Apart from for legacy reasons (people are idiots, and struggle with change), voice public phone traffic is dead. It just doesn't know it yet.
This post does not consist of knowns. It does not even consist of known unknowns. It is, in fact, complete horsesh!t.

Re: The Real Mundane Moments not Ingos sh!t Copy

Reply #16882
I just spent an hour talking about STIR/SHAKEN, the various interpretations of the protocol and its usage in different territories, and the general CRTC approach to enforcement.

I found it honestly fascinating, but I imagine it would be mundane to most.

We'd have to understand what it meant, to begin with.

Re: The Real Mundane Moments not Ingos sh!t Copy

Reply #16883
Genuinely haven't given a lot of thought to this. Generally treat public phone systems (which really are artificially created mirrors of legacy infrastructure on a modern data backbone, primarily for billing purposes) as inherently compromised. I don't discuss or do anything using confidential information over them. If I want a confidential chat (written, audio,  or video) it will be using something end to end encrypted, using a verified key exchange method. If I don't,   it will be using encrypted data traffic to a server/service.

Apart from for legacy reasons (people are idiots, and struggle with change), voice public phone traffic is dead. It just doesn't know it yet.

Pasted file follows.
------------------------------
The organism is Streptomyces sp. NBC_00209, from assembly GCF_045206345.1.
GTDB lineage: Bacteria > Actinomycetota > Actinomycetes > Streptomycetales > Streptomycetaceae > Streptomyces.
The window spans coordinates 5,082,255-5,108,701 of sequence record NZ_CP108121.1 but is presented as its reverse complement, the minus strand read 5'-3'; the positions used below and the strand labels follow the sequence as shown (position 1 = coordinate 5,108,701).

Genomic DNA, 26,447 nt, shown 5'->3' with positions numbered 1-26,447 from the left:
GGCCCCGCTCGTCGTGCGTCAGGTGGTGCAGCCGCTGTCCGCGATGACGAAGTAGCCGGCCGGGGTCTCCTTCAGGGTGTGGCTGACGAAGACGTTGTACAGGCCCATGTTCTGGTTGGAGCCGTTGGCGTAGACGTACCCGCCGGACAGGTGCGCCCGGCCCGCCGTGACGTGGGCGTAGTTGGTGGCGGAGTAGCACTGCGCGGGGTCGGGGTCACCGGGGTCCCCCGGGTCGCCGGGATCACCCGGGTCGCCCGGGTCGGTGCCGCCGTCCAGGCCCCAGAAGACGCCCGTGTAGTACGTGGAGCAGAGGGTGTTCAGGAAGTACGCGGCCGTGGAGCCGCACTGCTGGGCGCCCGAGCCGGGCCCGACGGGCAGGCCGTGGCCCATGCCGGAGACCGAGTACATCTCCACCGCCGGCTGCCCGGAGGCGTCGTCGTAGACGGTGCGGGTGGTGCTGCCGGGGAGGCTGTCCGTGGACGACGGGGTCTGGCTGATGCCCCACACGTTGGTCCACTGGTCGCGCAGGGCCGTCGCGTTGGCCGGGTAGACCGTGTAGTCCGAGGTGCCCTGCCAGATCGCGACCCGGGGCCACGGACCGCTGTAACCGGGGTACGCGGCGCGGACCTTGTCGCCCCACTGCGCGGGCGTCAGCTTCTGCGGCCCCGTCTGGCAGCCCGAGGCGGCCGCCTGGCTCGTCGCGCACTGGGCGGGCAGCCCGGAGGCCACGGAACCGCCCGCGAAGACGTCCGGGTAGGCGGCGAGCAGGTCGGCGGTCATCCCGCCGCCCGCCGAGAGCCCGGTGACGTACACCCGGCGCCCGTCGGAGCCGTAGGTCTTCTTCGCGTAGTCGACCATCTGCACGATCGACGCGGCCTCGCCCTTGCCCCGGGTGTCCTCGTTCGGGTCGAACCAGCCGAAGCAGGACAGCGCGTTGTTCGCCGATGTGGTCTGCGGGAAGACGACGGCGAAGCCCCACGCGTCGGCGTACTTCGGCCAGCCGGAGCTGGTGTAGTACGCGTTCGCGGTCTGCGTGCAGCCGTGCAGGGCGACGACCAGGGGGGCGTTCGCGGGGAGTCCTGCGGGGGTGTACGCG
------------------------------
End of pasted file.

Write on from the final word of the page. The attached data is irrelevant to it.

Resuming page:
Nor should you have needed to give thought to it. Voice over public networks (including the internet) is still an important medium and will be for many years to come, and you're right that many are not as secure as one might wish them to be - although the vast majority of voice calls require a lot more work to intercept and hack for a far worse return than simply obtaining passwords, so there's a consideration of how much you really need to care about the security of most voice calls.

S/S though isn't a security protocol so much as it is about the carrier attesting to the identity of the caller with the intent of telling you whether an inbound caller is who they say they are, or if they're possibly, probably or definitely a spammer or scammer, which is an important tool in ensuring that the public's trust in and use of voice continues. And it will come as probably little surprise to you that it's a bit of a mess, because commercial considerations are in conflict with the requirements of the standard and so too many people are trying to walk a grey area in the middle - or just flat out cheating.
The dildo of consequences rarely arrives lubed.

Re: The Real Mundane Moments not Ingos sh!t Copy

Reply #16884